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How long will consoles physically live for?


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Looking though my collection of retro goodness and unfortunately some of the machines are no longer working [or unable to work on contemporary screens].

My fantastic Spectrum +3 is unable to read discs due to the rubber bands loosening, plastic cogs wearing but i can still get something from my NES.

So, which of the consoles & early computers will stand the test of time.

Will my c64 tapes fade with time?

My Cds lose the data?

The battery explode in zelda?

The cheap capacitors leak onto the motherboards in well, all of them?

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I've considered this myself. You can still pick up working 2600s. In fact, it's very rare to find one that doesn't work, so I can easily see that console lasting until about 2080.

The real problem is: Will we have TV sets that can display the things by that time? And will anyone care when they can just emulate them?

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Old games (and consoles) never die... they just get emulated!

Yes, they will all eventually die off- or they will become so prohibitively expensive to repair (due to lack of knowledge, spares etc)- and the only way to really play them will be through emulation. At least there are ways of playing them (either through Virtual Console or "unofficial" means).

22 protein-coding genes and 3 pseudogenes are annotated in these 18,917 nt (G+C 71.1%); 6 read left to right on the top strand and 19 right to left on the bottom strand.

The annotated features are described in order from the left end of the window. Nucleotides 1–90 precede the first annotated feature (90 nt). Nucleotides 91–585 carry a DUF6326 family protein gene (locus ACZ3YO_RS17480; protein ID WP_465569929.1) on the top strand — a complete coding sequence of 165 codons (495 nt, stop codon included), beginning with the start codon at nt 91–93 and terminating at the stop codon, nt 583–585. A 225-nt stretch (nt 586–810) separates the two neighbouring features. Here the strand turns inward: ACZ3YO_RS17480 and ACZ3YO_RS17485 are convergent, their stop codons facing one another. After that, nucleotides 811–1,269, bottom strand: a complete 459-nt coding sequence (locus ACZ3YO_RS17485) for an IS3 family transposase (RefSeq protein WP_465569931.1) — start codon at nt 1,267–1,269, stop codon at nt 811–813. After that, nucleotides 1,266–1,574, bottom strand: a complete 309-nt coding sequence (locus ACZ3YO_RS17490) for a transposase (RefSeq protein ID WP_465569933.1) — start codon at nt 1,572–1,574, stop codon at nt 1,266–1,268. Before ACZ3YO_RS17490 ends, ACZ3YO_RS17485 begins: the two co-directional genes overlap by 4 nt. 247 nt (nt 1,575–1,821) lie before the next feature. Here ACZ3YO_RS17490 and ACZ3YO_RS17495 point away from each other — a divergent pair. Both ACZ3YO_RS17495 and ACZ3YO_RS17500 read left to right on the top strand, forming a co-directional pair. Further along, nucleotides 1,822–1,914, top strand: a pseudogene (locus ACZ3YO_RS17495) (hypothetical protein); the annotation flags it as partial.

You do miss a few little quirks of the original setup, but in all honesty I much prefer to play via emulation (especially on the Wii through Homebrew, as you can play them how God intended- on a TV!).

I can see some of the earlier, more robust, consoles and computers lasting longer. As pointed out, consoles like the Atari 2600 (and the amazing joystick) seemed like they were built to last. I think as you start moving towards CD based consoles, the consoles themselves were built with a "replacement" mentality- i.e. they were not built to last longer than 3 years. One console that really shows this is 360, with the RROD. Yes, MS can replace parts just now- but how long is it until they don't cover the 360? Add to the fact that you have downloaded content tied into that specific console, it's going to make life a lot more difficult in the future. However, it does add extra weight to the ROM/cracking community- if there is a time when you will not be able to literally transfer the games you've purchased to a replacement console, then you have to look at cracked ROMZ.

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The console I worry about the most is my Vectrex. They're notoriously unreliable and impossible to emulate. :)

As long as it outlives me, I'll be happy. But I can't see it happening. Unless I have an untimely death or something.

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The console I worry about the most is my Vectrex. They're notoriously unreliable and impossible to emulate. :(

As long as it outlives me, I'll be happy. But I can't see it happening. Unless I have an untimely death or something.

They aren't impossible to emulate. Just a pain because of the overlays and such.

http://vectrex.classicgaming.gamespy.com/emu.htm This site has a fair few though. I suppose you mean just due to the type of screen it won't look the same. :P